This week on The Spectator Film Podcast…
To Be or Not to Be (1942) 9.13.18
Featuring: Austin, Maxx
— Notes —
- “Shylock’s Revenge: The Doubly Vanished Jew in Ernst Lubitsch’s To Be or Not to Be” by Joel Rosenberg — A very engaging and informative essay in which Rosenberg contextualizes the film’s production and release, explore’s the film’s relationship to Shakespeare, and elaborates on Lubitsch’s unique ability to understand (and slyly implicate) American audiences. This would also probably work well as an introduction to Lubitsch’s filmmaking career and creative life.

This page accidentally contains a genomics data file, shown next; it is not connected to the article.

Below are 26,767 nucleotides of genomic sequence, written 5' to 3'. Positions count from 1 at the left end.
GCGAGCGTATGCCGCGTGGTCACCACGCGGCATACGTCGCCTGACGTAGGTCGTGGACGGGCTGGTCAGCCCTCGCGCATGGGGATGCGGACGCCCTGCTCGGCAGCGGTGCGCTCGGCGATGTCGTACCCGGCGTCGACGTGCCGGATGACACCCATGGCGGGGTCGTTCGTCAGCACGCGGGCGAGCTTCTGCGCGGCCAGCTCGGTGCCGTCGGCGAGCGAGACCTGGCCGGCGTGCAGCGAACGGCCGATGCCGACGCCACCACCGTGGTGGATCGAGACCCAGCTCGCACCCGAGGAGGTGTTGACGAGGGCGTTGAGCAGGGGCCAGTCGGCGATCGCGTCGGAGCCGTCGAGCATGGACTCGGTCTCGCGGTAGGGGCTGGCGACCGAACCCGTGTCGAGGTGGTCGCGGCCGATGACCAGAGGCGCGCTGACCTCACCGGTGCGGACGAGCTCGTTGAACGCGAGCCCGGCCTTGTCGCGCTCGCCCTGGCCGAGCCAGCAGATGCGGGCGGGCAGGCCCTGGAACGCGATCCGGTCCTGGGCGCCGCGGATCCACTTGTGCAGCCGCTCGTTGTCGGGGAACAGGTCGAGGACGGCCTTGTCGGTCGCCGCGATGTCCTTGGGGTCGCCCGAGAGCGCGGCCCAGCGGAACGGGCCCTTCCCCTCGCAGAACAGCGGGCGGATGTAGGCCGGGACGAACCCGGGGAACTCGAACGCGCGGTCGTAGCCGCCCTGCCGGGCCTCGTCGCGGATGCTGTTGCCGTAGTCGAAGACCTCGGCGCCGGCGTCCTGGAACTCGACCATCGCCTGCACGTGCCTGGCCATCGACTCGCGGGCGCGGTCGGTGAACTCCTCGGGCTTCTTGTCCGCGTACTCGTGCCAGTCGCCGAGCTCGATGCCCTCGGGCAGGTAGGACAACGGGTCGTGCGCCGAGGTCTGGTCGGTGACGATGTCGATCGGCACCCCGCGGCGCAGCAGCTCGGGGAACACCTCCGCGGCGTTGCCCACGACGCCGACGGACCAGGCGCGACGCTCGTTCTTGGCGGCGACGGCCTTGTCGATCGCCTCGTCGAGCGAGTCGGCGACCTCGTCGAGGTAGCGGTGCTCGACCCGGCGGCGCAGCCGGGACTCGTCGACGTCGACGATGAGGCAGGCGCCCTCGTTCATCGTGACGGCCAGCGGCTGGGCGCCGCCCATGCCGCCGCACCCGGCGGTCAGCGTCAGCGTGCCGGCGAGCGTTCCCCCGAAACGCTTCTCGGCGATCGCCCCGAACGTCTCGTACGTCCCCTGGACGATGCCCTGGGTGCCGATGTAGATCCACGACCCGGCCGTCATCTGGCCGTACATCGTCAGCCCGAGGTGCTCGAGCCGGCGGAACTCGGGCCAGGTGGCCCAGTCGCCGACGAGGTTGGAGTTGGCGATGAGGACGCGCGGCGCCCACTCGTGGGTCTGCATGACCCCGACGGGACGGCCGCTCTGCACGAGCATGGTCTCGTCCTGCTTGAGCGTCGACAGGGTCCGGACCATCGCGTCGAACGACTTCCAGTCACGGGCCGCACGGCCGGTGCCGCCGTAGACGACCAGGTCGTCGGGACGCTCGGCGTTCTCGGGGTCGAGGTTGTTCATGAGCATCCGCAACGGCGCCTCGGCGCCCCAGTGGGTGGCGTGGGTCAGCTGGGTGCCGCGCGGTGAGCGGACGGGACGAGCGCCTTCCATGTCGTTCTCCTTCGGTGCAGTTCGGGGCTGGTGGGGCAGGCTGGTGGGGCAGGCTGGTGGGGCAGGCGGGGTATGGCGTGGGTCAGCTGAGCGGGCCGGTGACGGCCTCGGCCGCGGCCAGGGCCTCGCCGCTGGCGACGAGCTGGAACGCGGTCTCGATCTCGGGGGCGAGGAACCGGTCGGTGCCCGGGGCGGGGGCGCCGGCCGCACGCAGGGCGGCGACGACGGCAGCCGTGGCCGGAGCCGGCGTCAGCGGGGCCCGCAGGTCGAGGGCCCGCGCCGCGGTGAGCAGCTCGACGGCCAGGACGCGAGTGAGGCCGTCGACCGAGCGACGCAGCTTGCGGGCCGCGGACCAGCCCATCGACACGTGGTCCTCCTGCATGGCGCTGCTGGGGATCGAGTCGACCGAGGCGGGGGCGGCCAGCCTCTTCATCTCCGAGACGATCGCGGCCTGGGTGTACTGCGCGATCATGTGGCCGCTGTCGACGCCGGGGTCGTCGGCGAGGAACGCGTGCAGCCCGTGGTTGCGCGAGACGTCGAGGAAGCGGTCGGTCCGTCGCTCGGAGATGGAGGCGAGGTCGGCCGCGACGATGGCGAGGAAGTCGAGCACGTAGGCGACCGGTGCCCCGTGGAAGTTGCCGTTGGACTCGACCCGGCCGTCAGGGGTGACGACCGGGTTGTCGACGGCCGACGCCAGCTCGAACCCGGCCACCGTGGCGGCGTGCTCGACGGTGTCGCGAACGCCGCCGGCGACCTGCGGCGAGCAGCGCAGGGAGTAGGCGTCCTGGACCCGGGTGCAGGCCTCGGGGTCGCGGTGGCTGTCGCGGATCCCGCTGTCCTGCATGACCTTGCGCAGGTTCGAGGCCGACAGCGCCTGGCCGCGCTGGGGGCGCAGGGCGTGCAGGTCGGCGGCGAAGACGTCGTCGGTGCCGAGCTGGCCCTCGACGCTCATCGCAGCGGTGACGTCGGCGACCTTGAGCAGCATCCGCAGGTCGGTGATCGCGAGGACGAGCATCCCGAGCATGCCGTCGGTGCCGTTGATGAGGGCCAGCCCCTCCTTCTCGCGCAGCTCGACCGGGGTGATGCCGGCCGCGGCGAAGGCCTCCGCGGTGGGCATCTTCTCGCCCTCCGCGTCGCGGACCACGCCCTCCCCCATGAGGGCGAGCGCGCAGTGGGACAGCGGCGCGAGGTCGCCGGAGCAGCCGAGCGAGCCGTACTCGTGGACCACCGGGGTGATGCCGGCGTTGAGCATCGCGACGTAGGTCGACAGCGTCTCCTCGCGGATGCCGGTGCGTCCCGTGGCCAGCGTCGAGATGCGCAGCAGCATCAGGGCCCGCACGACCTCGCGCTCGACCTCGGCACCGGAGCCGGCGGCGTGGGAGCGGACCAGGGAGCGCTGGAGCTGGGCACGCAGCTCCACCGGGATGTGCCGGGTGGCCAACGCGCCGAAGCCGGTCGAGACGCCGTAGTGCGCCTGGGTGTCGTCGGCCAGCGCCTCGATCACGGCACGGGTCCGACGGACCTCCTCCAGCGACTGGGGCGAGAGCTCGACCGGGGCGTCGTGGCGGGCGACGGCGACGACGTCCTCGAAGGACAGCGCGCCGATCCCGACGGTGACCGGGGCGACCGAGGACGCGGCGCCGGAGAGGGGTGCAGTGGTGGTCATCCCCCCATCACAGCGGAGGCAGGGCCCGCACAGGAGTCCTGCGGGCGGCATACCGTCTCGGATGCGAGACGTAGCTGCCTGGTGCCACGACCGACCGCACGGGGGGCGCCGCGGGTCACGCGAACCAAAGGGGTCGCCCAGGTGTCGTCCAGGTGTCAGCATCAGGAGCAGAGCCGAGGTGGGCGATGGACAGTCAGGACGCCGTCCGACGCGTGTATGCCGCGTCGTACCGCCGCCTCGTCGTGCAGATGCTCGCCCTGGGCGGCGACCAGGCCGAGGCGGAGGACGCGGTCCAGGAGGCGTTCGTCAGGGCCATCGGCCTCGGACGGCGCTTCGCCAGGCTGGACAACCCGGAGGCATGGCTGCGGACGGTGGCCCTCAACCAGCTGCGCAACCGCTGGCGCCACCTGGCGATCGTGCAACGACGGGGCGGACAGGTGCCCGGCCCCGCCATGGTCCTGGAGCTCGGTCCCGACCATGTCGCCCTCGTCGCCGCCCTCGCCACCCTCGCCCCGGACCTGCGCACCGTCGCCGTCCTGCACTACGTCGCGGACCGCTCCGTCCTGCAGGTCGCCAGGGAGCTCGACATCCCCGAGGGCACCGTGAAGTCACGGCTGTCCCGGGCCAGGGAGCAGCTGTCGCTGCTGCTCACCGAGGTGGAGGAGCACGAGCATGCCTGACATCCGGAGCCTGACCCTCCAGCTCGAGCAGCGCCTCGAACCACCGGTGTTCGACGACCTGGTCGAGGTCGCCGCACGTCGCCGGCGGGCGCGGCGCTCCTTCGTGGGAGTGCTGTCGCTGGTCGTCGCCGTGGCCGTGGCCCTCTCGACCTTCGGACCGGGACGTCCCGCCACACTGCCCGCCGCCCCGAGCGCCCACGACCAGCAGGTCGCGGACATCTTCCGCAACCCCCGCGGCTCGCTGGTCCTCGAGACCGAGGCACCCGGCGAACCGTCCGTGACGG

- “Lubitsch’s To Be Or Not To Be: The Question of Simulation in Cinema” by Hassan Melehy — This article discusses how To Be or Not to Be engages with the representational techniques of propaganda (both Nazi and Allied) and explores how the “film image” can play a role in that process.
- Archived version of the oft-mentioned Bosley Crowther review.
- The Criterion Collection release of To Be or Not to Be is great and features a wonderful commentary track from film historian David Kalat.
- Clarification: Ernst Lubitsch didn’t leave for the US as a direct result of Hitler’s rise to prominence, as was the case for many other talented filmmakers in Hollywood in the 30s/40s. Lubitsch first arrived to work in Hollywood to work with Mary Pickford in 1922.
(Apologies for the brief audio issues)